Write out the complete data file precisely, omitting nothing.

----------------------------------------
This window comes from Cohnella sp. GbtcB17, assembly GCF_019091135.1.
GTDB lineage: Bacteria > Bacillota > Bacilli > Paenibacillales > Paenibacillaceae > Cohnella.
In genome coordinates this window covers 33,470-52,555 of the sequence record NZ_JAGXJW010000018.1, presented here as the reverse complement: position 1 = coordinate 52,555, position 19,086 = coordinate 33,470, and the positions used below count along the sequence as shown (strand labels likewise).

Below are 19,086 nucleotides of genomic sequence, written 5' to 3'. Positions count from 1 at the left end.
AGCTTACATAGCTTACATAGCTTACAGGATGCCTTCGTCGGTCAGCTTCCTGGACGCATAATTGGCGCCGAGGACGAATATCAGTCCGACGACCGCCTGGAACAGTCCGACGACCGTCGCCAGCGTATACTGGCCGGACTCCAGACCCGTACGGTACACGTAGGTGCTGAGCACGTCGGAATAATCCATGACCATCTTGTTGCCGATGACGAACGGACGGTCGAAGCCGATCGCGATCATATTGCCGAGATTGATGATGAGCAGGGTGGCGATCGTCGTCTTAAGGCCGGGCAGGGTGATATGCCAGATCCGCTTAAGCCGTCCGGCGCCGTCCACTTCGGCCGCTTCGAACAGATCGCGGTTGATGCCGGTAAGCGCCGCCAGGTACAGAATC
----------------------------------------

This window comes from Cohnella sp. GbtcB17, assembly GCF_019091135.1.
GTDB lineage: Bacteria > Bacillota > Bacilli > Paenibacillales > Paenibacillaceae > Cohnella.
In genome coordinates this window covers 33,470-52,555 of the sequence record NZ_JAGXJW010000018.1, presented here as the reverse complement: position 1 = coordinate 52,555, position 19,086 = coordinate 33,470, and the positions used below count along the sequence as shown (strand labels likewise).

Below are 19,086 nucleotides of genomic sequence, written 5' to 3'. Positions count from 1 at the left end.
AGCTTACATAGCTTACATAGCTTACAGGATGCCTTCGTCGGTCAGCTTCCTGGACGCATAATTGGCGCCGAGGACGAATATCAGTCCGACGACCGCCTGGAACAGTCCGACGACCGTCGCCAGCGTATACTGGCCGGACTCCAGACCCGTACGGTACACGTAGGTGCTGAGCACGTCGGAATAATCCATGACCATCTTGTTGCCGATGACGAACGGACGGTCGAAGCCGATCGCGATCATATTGCCGAGATTGATGATGAGCAGGGTGGCGATCGTCGTCTTAAGGCCGGGCAGGGTGATATGCCAGATCCGCTTAAGCCGTCCGGCGCCGTCCACTTCGGCCGCTTCGAACAGATCGCGGTTGATGCCGGTAAGCGCCGCCAGGTACAGAATC